OTTAWA — The federal government has yet to fill nearly five dozen judicial vacancies, a rising figure the Liberals say is partly a result of government spending to expand the number of judges nationwide.
The government has been facing constant pressure to fill empty seats on federal benches over complaints that cases are being thrown out because of lengthy trial delays that provincial courts have been trying to tackle.
Federal figures show there are 57 judicial vacancies that the Liberals need to fill, despite a recent slew of appointments, which the government says will come in greater regularity when the House of Commons returns from its summer break on Sept. 17.
Only cabinet can approve appointments to the bench. A spokesperson for Wilson-Raybould said the frequency of appointments will increase with the return of regular cabinet meetings later this month.
So far this year, Wilson-Raybould has appointed or promoted 65 judges, including 19 just last week, after appointing or promoting 100 last year. Her office says 212 judges have been appointed or promoted overall since the Liberals took office.
A landmark 2016 decision from the Supreme Court of Canada, known as the Jordan ruling, imposed strict new trial timelines that amounted to 18 months for provincial courts and 30 months for superior courts.
A top judge in Quebec reportedly claimed a victory of sorts Thursday by saying that wait times for murder trials had dropped to between 12 and 18 months from 30.
The government set aside money in the following year's budget to provide 12 new positions in Alberta, and one in Yukon. In 2018, Ontario received six new positions and Saskatchewan received one.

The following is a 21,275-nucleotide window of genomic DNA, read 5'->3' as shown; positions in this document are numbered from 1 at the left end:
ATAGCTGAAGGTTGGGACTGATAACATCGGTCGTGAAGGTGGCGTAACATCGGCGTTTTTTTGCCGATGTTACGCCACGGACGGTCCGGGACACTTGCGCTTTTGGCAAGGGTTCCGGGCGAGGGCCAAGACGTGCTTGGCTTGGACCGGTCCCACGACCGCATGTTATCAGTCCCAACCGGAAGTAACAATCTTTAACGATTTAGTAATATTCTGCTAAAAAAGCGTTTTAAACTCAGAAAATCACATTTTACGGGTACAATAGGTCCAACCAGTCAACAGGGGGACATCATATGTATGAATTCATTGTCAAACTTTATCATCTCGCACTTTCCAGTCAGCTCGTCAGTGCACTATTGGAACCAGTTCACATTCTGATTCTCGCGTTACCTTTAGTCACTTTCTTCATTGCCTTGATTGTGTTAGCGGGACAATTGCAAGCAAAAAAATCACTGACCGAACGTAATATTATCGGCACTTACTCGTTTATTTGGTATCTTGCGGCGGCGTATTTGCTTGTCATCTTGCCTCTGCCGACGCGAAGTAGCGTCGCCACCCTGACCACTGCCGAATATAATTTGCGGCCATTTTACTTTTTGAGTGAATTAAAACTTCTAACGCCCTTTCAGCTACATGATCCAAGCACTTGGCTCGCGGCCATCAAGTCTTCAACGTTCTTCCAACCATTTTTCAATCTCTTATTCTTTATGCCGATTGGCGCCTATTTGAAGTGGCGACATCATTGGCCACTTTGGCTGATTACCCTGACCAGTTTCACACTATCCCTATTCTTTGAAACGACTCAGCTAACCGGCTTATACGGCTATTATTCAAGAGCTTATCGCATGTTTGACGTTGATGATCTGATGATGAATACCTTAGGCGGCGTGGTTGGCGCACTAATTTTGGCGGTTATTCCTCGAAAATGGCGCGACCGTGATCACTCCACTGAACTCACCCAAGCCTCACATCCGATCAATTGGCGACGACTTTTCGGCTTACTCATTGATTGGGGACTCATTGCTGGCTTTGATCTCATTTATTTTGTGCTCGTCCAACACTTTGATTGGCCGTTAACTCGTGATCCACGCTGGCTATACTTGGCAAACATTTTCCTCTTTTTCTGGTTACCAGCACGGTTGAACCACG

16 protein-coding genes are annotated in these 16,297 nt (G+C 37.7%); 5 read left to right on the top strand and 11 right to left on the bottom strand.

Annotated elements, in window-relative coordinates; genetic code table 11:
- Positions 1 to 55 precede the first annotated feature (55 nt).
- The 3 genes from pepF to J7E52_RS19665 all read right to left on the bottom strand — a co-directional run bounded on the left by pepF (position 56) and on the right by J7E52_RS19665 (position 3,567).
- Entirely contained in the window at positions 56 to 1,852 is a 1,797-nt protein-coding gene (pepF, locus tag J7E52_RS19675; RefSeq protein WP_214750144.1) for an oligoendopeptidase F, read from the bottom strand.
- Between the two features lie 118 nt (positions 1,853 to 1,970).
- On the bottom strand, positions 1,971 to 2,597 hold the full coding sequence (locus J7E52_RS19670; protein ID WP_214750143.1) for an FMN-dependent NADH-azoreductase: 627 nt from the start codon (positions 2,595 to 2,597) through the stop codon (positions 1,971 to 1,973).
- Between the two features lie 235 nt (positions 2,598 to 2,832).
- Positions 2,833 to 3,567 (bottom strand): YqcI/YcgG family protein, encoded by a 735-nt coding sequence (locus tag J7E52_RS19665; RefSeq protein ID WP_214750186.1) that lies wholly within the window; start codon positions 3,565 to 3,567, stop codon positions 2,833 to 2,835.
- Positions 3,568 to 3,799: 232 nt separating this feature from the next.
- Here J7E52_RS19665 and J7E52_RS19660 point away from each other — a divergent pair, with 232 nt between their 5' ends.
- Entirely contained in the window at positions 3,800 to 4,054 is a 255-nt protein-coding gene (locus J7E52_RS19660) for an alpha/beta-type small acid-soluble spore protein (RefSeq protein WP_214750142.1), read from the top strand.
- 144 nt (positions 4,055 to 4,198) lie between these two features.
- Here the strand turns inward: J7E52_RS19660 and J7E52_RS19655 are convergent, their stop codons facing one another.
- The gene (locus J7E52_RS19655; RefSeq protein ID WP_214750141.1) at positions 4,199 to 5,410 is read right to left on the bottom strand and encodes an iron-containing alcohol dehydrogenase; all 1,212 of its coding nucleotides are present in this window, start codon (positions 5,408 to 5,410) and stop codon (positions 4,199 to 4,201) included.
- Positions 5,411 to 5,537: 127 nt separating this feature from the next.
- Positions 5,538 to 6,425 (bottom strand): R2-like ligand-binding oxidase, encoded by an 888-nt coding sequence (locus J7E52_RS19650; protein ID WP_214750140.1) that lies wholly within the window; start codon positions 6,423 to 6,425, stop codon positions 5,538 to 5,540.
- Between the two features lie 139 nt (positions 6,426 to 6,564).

Conservative justice critic Rob Nicholson said the Liberals have had three years to appoint enough judges to make sure criminals "don't walk free" due to delays and backlogs.
"There is no shortage of qualified candidates for these positions and there is simply no good reason they should go unfilled," he said.
The president of the Canadian Bar Association said the government is not filling the positions they are creating in a timely way, even though his organization welcomes the additional judges. All those vacancies — new and old — are causing a serious access to justice concern for criminal and civil cases, said Ray Adlington.
"There is a need to fill these vacancies and we believe the government can and should be filling them on a more timely basis," he said.
Adlington likened the delays to long shopping lines, saying if the line is too long, people reach a point where "it isn't worth it," and said that's "not an equitable outcome in our society."
Janice Dickson, The Canadian Press